One of the big challenges for SCT this year is lack of funding to conduct the marketing needed to rebuild visitation. “We used reserves after 2017 and have needed every dollar of our regular budget to bring people back during 2018 and 2019. We were just beginning to see those efforts pay off with visitation almost back to pre-fire levels when the Kincade fire and PSPS events hit. We don’t have reserves this year,” she adds. “We’re going to have to perform a marketing shift without the needed dollars.”
As a result, SCT will double-down on programs that provide more immediate return on investment. “Dollars will be diverted away from future focus development programs and redirected to campaigns that draw visitors to Wine Country now,” says Vecchio. This includes building the brand and looking at very targeted “surgical consumer marketing efforts.”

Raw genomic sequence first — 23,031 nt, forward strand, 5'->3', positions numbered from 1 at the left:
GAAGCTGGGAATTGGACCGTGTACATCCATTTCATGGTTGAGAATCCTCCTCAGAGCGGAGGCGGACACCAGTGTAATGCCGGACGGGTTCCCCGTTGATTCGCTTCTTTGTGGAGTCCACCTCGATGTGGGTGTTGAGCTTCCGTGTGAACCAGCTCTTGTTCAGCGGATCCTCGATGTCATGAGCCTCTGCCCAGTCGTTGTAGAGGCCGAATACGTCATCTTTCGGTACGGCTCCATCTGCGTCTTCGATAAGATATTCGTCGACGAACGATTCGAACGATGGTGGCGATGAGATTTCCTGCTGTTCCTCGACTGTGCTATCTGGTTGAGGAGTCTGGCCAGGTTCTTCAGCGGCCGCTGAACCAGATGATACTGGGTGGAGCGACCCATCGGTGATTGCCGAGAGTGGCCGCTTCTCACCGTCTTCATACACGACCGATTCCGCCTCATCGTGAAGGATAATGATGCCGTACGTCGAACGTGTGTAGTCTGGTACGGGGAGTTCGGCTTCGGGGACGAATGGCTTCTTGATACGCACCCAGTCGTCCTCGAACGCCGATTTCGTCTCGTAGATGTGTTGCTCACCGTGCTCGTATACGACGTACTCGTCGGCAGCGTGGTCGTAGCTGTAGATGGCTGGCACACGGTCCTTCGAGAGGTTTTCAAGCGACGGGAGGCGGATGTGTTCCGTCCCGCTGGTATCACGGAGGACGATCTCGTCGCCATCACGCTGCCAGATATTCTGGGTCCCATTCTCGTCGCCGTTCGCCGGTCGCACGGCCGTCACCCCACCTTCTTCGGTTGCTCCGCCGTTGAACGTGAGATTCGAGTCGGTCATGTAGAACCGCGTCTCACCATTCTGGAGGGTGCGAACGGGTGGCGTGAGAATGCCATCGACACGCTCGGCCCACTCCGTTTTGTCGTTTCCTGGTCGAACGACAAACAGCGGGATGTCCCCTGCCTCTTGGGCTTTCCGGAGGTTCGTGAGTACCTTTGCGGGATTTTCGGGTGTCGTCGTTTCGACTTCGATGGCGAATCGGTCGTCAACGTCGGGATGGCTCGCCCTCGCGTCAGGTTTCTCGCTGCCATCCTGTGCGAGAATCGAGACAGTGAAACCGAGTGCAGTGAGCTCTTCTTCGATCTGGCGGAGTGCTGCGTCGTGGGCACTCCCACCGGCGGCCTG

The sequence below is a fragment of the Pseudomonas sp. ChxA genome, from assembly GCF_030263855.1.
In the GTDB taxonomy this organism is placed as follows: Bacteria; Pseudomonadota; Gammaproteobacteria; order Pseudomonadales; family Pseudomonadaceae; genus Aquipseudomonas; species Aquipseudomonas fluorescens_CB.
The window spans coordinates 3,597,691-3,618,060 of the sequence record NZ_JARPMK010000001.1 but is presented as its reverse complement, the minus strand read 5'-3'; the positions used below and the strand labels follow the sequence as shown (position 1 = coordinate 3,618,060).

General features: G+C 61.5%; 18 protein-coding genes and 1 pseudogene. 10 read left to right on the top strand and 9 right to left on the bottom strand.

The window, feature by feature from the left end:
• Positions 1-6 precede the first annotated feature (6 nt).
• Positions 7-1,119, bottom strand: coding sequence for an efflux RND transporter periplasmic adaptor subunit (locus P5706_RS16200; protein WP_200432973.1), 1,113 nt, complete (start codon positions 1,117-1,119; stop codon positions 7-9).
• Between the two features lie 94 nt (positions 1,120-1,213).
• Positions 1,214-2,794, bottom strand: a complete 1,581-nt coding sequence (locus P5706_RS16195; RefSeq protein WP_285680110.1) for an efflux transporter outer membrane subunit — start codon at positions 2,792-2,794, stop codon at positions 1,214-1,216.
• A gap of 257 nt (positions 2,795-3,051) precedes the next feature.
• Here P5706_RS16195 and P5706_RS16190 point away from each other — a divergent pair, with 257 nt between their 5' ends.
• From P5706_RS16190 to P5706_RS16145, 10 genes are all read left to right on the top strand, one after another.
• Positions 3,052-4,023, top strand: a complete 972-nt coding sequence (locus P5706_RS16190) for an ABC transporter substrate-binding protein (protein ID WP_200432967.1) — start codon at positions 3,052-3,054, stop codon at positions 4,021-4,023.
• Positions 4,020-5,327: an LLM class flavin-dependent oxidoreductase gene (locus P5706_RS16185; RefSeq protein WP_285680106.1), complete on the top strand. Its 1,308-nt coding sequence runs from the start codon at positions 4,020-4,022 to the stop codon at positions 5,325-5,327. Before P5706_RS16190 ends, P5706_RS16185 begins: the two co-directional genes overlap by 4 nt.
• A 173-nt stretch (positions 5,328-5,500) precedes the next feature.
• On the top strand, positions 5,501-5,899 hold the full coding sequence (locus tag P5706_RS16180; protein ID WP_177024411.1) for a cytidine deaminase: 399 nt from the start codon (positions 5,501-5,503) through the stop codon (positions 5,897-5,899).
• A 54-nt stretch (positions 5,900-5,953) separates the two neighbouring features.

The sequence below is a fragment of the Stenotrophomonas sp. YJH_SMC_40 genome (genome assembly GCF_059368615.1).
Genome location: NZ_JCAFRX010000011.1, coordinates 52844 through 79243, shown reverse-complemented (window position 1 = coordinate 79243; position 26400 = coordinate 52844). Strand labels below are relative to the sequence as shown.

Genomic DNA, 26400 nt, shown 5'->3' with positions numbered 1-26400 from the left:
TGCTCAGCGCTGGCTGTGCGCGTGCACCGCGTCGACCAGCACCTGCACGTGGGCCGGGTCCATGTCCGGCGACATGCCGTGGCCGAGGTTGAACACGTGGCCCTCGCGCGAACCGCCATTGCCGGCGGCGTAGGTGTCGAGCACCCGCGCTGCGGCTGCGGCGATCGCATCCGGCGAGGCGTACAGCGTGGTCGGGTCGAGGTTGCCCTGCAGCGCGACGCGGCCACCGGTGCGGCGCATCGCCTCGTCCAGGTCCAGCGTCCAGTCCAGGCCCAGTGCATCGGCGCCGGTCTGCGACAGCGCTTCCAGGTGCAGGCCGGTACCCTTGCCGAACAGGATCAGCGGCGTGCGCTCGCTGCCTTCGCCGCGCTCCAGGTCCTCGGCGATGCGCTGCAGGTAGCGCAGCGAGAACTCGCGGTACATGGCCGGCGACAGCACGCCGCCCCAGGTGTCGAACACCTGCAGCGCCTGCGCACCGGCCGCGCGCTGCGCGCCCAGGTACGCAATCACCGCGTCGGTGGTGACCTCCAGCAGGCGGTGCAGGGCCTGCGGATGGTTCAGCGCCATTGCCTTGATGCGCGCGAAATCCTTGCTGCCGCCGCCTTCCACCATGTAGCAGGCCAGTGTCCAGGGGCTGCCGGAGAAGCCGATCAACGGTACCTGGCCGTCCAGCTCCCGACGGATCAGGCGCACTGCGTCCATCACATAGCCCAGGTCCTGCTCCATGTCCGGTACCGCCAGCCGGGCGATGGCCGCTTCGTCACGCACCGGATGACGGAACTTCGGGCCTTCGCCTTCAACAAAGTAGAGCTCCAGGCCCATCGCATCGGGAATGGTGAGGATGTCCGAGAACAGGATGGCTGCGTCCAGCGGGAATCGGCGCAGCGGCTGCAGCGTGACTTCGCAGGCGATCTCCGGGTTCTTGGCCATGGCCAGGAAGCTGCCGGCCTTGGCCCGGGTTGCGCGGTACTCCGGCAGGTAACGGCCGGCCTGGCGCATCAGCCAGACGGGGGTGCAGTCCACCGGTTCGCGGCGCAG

The allure of Wine Country
While the scenery is spectacular, accommodations are outstanding, and the cuisine is exquisite, people visit for the wine.
The fires have created numerous problems: unharvested grapes can develop smoke taint; damage to vines cannot truly be determined until the next crop grows; wineries without workers (due to evacuation) have to deal with stuck fermentations; and wineries without power due to PG&E mandatory outages (because of high winds and high fire potential) are placed in a difficult situation on a whole host of issues.
So far, the timing of the 2017 and 2019 fires has had little impact on wine quality since 95 percent of the grapes were harvested, processed and in tanks both times.